Pork Belly is a tasty dish that is hard to resist. The secret to a good pork belly is to make sure that it is not too dry. It is one of the more prominent parts of the pork meat, and you can often find it in Asian cuisine.
You may think that this dish is prepared using the stomach or intestine area of the pork because of its name, but you would be mistaken. Pork belly is actually taken from the meat and skin section that cover the pig’s stomach and abdomen area.
Because of the fat content and the tenderness of the meat from this area, pork belly is well known in various Asian countries. There are many variations to this dish as different countries have their own method of preparation.
The Making of Braised Pork Belly in Various Countries
Asian cuisine and pork belly go hand in hand, but the condiments in the dish differ from one country to another.
In Chinese cuisine, the pork belly is prepared by marinating pork belly with Chinese five spices and soy sauce before slowly braising the meat cutlets with its skin on. In China, the famous version of the dish is Red Braised Pork Belly that is prepared with aromatic spices, star anise and dark soy sauce.
In the Philippines, braised pork belly is called Filipino Humba. Their signature slow-braised pork belly is coated with Panocha or palm sugar, star anise and soy sauce which gives it its shiny, sweet glaze.
Vietnam, on the other hand, serves their braised pork belly with eggs. In Vietnam, the braised pork belly dish is called Thit Ko where instead of using spices or vinegar, their marinade ingredients are more straightforward. The pork belly is marinated with soy sauce, fish sauce and salt with an addition of coconut soda, the secret ingredient that gives it a distinct taste and hard-boiled eggs.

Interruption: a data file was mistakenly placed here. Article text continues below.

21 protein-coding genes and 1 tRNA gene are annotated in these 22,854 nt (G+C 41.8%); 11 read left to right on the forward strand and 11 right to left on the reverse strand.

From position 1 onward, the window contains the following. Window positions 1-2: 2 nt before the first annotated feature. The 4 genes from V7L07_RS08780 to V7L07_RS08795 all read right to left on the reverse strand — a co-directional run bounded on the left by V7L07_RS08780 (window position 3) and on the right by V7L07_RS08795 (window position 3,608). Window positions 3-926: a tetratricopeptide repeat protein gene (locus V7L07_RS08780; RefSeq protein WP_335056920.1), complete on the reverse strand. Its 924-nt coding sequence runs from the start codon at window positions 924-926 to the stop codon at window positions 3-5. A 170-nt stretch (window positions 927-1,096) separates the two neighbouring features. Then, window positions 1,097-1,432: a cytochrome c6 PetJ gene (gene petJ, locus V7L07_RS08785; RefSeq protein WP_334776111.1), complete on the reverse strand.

While each country has its own twist to make the dish their own, it is generally agreed upon that braising the pork belly is the best way to cook it.
Origins of Braised Pork Belly
Back in ancient China, the pork belly was said to be invented when Sun Dongpo, the renowned Chinese writer from the Song Dynasty, was banished to Huangzhou and forced to live in poverty.
Braising the pork belly was already a common cooking method at the time, but Su Dongpo perfected it by adding yellow wine to the pork and slow cooking it on low heat. Throughout his life, he worked on developing the recipe, by cutting it into cubes with the crispy skin still attached to the meat and fats. This is similar to the way how other countries prepare the pork belly.
Where to get Braised Pork Belly in Malaysia
There are plenty of restaurants around Malaysia that would serve braised pork belly, and it all depends on your taste-buds. For a Vietnamese style Braised Pork Belly, head on over to An-Viet and try their Braised Pork Belly in Coconut Juice rice set. It also comes with coconut jelly and Vietnamese tea.
If you are into traditional Chinese cooking, try the Braised Pork Belly at Big Bones Bak Kut Teh located in Bukit Bintang. They also have a wide selection of other pork dishes for you to try.
The best part is, these restaurants are both available for delivery on foodpanda!